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Spinal Solutions: Laminectomy

A laminectomy is a surgical procedure, sometimes combined with a discectomy, to help relieve patients’ back or neck pain. During a laminectomy, your surgeon removes either part or all of the vertebral bone called the lamina, to make room for surgery or take pressure off the spinal cord or surrounding nerves.

Where Is the Lamina?

The human spine has 33 vertebrae, or bones that connect to make up the spinal column and protect the spinal cord. Each vertebra consists of 6 main areas, which are the:

  • Vertebral body
  • Pedicles
  • Transverse processes
  • Superior articular processes
  • Lamina
  • Spinous process

Whenever a laminectomy is required, the spinous process is automatically removed, as well. The surgeon may require removal of all of the lamina, but they may leave part of the bone intact if full removal is not necessary.

Why Might My Surgeon Require a Laminectomy?

There are several circumstances where a laminectomy is necessary for a successful spine surgery. Laminectomies can help in cases of:

  • Disc herniation
  • Spinal injury or trauma
  • Spinal stenosis
  • Tumor development

For disc herniation or tumor removal, your surgeon may need more room to access the removal site and will order a laminectomy to create the space they need to work.

In cases like spinal stenosis, removing the areas of bone that are either causing or adding to the pressure on the spinal cord or nerve roots via laminectomy can help ease patients from back pain that could otherwise be debilitating or limiting to their daily activities.

The most common reason for a laminectomy is a herniated disc, most often occurring in the lower back and resulting in sciatic nerve pain.

How Does a Laminectomy Work?

Patients who undergo a laminectomy can expect to sleep through the procedure under general anesthesia.

  1. You will be positioned either on your stomach or side so your surgeon can sterilize and access the surgical site.
  2. The surgeon will create an incision at the correct vertebra and separate the muscles to make room to work.
  3. The surgeon will complete the laminectomy by removing the parts of the bone that must come out. If you also require a discectomy or a spinal fusion, your surgeon will complete the steps for either procedure.
  4. Once your surgeon is finished, they will sew the incision closed with stitches or close with surgical staples.

What Can I Expect After My Laminectomy?

After a laminectomy, many patients will remain in the hospital or surgery center for at least one night for observation. Patients are usually able to gently walk and move around by the evening. Upon discharge, you will be prescribed pain management medication(s) and instructions on how to care for the incision site at home. You may receive bathing instructions, as well.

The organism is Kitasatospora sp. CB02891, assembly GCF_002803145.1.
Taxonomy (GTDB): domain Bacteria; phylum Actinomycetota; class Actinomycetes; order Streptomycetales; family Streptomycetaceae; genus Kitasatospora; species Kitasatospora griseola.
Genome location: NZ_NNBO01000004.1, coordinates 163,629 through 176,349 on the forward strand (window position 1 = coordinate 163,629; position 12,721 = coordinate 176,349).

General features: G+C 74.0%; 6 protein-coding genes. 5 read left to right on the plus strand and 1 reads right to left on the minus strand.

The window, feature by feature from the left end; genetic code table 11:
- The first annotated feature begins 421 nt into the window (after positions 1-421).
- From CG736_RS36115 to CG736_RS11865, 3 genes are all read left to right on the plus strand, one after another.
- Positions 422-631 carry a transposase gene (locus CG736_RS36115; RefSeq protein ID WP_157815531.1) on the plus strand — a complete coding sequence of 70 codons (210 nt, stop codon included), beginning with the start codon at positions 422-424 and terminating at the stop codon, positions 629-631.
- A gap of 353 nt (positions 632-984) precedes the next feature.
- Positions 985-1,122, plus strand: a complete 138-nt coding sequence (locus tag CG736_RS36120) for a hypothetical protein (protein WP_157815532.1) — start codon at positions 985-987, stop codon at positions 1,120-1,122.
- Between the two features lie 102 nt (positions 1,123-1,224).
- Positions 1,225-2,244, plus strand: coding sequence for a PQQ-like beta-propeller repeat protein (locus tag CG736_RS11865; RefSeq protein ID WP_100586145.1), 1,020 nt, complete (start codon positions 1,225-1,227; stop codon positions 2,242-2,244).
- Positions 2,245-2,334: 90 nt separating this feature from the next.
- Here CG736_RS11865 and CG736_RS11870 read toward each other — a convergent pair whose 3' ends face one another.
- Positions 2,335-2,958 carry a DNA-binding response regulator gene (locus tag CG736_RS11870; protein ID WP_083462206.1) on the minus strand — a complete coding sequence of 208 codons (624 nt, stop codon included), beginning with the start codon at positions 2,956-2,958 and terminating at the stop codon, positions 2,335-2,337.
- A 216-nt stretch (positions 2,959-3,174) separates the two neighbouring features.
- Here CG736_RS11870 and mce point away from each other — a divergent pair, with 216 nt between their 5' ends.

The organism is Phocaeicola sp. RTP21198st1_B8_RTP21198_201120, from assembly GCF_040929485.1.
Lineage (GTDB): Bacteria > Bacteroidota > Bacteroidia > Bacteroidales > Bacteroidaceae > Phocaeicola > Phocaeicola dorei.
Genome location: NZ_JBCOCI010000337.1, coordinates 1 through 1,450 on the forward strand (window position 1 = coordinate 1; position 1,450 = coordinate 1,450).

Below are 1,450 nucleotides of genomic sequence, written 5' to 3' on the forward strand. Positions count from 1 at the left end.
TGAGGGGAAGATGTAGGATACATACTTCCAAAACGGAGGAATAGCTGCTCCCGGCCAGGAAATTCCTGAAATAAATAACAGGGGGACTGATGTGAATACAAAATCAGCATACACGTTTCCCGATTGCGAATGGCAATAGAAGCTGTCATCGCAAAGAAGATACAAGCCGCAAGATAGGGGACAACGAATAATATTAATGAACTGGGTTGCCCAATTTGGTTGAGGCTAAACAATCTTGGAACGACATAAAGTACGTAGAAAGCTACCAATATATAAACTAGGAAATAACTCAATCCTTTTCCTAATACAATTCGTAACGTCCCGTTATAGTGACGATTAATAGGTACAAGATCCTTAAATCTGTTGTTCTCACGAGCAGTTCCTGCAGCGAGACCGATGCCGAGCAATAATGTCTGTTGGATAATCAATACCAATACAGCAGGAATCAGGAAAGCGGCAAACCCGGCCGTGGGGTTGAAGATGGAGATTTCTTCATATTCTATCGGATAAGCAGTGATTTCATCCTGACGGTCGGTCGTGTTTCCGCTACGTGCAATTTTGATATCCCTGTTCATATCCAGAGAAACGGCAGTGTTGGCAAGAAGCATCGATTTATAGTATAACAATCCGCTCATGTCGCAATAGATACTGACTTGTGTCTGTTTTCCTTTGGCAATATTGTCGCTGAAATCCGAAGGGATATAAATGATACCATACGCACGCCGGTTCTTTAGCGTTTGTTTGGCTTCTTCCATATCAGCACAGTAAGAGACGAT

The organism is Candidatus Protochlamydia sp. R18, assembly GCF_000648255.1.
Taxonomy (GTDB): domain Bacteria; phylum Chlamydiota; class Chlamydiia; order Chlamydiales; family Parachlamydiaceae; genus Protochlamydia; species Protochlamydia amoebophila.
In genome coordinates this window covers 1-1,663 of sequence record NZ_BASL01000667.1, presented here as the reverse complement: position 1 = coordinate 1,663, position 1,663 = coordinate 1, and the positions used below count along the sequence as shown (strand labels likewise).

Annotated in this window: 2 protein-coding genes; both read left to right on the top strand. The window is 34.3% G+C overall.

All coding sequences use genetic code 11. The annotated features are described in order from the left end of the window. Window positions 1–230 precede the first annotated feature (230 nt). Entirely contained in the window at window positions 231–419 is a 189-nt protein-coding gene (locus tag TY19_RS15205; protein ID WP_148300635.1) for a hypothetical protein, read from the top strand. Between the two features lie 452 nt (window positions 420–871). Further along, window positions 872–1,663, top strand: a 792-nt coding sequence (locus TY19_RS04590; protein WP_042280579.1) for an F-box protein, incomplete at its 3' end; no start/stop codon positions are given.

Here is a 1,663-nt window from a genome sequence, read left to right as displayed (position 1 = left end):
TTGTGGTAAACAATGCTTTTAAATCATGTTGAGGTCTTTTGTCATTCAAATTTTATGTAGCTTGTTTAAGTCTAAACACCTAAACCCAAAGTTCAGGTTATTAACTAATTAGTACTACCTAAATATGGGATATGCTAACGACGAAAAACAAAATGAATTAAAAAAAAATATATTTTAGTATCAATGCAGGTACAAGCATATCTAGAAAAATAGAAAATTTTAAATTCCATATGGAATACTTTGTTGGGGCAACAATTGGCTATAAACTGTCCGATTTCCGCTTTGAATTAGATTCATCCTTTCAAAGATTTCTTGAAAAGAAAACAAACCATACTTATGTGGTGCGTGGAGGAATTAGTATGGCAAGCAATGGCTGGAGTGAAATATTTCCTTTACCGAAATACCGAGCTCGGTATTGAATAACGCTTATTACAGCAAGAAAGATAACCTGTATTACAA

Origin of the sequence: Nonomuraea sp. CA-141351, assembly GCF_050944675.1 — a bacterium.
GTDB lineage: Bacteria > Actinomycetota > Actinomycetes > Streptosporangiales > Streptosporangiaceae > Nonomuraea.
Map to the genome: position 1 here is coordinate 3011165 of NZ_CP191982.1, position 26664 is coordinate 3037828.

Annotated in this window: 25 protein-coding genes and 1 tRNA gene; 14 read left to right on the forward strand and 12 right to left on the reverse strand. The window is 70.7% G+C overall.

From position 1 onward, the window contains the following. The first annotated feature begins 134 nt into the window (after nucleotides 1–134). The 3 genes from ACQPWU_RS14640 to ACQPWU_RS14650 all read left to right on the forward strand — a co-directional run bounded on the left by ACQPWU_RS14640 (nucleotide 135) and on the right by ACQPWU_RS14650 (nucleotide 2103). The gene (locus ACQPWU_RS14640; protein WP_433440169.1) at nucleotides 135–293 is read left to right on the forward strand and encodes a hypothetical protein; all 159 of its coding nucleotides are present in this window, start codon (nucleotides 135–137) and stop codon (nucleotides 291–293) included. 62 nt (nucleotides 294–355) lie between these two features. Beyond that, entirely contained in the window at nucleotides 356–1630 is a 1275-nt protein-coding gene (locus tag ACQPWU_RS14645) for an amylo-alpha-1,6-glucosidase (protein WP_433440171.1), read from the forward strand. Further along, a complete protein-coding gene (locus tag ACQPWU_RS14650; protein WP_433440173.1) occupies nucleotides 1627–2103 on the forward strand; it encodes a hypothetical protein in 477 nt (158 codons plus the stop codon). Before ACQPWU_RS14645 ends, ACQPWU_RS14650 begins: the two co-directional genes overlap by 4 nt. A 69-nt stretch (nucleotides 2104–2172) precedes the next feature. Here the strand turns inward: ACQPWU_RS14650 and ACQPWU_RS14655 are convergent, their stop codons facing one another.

Patients should not operate a vehicle until your surgeon gives the OK to do so.

Recovery from a laminectomy tends to progress smoothly, but pay attention to signs like:

  • An increase of pain at the incision site
  • Drainage from the incision
  • Fever
  • Inability to control your bladder or bowels
  • Leg, buttocks, or back numbness
  • Redness and swelling at the incision site

Your surgeon will schedule a follow-up appointment to remove the stitches or staples and check to ensure recovery is going as expected.

What Are the Risks of Undergoing a Laminectomy?

Laminectomies are one of the more common, less invasive spine surgeries. However, like with any operation that requires anesthesia or incision, a laminectomy comes with a certain level of risk. You could experience:

  • Excessive bleeding
  • Infection
  • Blood clots, wither in the legs or in the lungs
  • Damage to the spinal cord or surrounding nerves
  • Complications due to general anesthesia

The spinal column is an extremely delicate structure in the body, as are the spinal cord and surrounding nerves that the column supports and protects. While rare, surgical activity in that area can lead to damage to the nerves or blood vessels, and the patient can experience continued nerve pain that may increase following the procedure.

Patients in Middle Georgia who require spinal surgery, including a laminectomy, can rely on the expert neurosurgeons at Georgia Neurosurgical Institute.

Our spine specialists are pioneers in surgical technology and bring years of intensive training to deliver successful surgical solutions for your spinal condition. Schedule an appointment with our team today and learn more about our laminectomy procedures: 478-743-7092

Thanks for checking out part two of our 3-part series on minimally invasive spinal solutions! Stay tuned for the remaining articles in our series:

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